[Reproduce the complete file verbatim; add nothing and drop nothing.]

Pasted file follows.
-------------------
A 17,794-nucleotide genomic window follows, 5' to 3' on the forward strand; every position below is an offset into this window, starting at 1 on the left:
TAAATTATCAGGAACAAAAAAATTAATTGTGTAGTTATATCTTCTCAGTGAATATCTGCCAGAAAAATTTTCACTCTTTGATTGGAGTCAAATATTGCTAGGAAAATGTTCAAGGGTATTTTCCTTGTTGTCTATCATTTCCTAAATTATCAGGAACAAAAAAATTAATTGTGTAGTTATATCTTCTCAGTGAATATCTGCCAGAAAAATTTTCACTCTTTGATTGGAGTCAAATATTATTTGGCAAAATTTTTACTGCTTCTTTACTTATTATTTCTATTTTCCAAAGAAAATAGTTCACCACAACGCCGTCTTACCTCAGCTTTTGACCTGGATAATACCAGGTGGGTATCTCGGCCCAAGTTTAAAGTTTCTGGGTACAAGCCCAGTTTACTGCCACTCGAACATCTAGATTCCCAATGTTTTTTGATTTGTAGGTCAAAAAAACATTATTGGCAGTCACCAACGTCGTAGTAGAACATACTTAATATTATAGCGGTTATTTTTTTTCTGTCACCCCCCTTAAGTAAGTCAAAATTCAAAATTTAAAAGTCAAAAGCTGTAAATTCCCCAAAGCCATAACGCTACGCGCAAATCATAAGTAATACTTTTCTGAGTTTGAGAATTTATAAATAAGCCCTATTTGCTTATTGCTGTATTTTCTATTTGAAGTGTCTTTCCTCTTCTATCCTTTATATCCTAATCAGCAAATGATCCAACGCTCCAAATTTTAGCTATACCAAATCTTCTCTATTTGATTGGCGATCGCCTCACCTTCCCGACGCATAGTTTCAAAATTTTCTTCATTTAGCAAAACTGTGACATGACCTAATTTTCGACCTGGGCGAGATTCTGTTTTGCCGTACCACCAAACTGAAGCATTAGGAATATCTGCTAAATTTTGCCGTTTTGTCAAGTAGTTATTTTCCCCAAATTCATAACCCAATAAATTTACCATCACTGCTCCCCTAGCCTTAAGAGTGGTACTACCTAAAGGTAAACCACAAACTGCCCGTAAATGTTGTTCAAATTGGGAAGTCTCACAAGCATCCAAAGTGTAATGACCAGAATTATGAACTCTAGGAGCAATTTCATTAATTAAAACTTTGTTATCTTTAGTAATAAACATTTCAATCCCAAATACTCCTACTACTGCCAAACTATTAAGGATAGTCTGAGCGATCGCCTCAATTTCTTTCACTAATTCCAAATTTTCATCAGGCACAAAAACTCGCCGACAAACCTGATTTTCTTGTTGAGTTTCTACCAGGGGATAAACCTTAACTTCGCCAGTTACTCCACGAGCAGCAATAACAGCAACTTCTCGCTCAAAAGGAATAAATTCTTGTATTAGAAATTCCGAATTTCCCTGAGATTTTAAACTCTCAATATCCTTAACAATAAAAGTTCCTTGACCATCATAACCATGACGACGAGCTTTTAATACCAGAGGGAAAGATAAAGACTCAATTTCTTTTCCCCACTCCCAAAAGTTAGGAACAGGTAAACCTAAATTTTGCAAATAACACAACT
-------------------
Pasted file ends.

A 17,794-nucleotide genomic window follows, 5' to 3' on the forward strand; every position below is an offset into this window, starting at 1 on the left:
TAAATTATCAGGAACAAAAAAATTAATTGTGTAGTTATATCTTCTCAGTGAATATCTGCCAGAAAAATTTTCACTCTTTGATTGGAGTCAAATATTGCTAGGAAAATGTTCAAGGGTATTTTCCTTGTTGTCTATCATTTCCTAAATTATCAGGAACAAAAAAATTAATTGTGTAGTTATATCTTCTCAGTGAATATCTGCCAGAAAAATTTTCACTCTTTGATTGGAGTCAAATATTATTTGGCAAAATTTTTACTGCTTCTTTACTTATTATTTCTATTTTCCAAAGAAAATAGTTCACCACAACGCCGTCTTACCTCAGCTTTTGACCTGGATAATACCAGGTGGGTATCTCGGCCCAAGTTTAAAGTTTCTGGGTACAAGCCCAGTTTACTGCCACTCGAACATCTAGATTCCCAATGTTTTTTGATTTGTAGGTCAAAAAAACATTATTGGCAGTCACCAACGTCGTAGTAGAACATACTTAATATTATAGCGGTTATTTTTTTTCTGTCACCCCCCTTAAGTAAGTCAAAATTCAAAATTTAAAAGTCAAAAGCTGTAAATTCCCCAAAGCCATAACGCTACGCGCAAATCATAAGTAATACTTTTCTGAGTTTGAGAATTTATAAATAAGCCCTATTTGCTTATTGCTGTATTTTCTATTTGAAGTGTCTTTCCTCTTCTATCCTTTATATCCTAATCAGCAAATGATCCAACGCTCCAAATTTTAGCTATACCAAATCTTCTCTATTTGATTGGCGATCGCCTCACCTTCCCGACGCATAGTTTCAAAATTTTCTTCATTTAGCAAAACTGTGACATGACCTAATTTTCGACCTGGGCGAGATTCTGTTTTGCCGTACCACCAAACTGAAGCATTAGGAATATCTGCTAAATTTTGCCGTTTTGTCAAGTAGTTATTTTCCCCAAATTCATAACCCAATAAATTTACCATCACTGCTCCCCTAGCCTTAAGAGTGGTACTACCTAAAGGTAAACCACAAACTGCCCGTAAATGTTGTTCAAATTGGGAAGTCTCACAAGCATCCAAAGTGTAATGACCAGAATTATGAACTCTAGGAGCAATTTCATTAATTAAAACTTTGTTATCTTTAGTAATAAACATTTCAATCCCAAATACTCCTACTACTGCCAAACTATTAAGGATAGTCTGAGCGATCGCCTCAATTTCTTTCACTAATTCCAAATTTTCATCAGGCACAAAAACTCGCCGACAAACCTGATTTTCTTGTTGAGTTTCTACCAGGGGATAAACCTTAACTTCGCCAGTTACTCCACGAGCAGCAATAACAGCAACTTCTCGCTCAAAAGGAATAAATTCTTGTATTAGAAATTCCGAATTTCCCTGAGATTTTAAACTCTCAATATCCTTAACAATAAAAGTTCCTTGACCATCATAACCATGACGACGAGCTTTTAATACCAGAGGGAAAGATAAAGACTCAATTTCTTTTCCCCACTCCCAAAAGTTAGGAACAGGTAAACCTAAATTTTGCAAATAACACAACT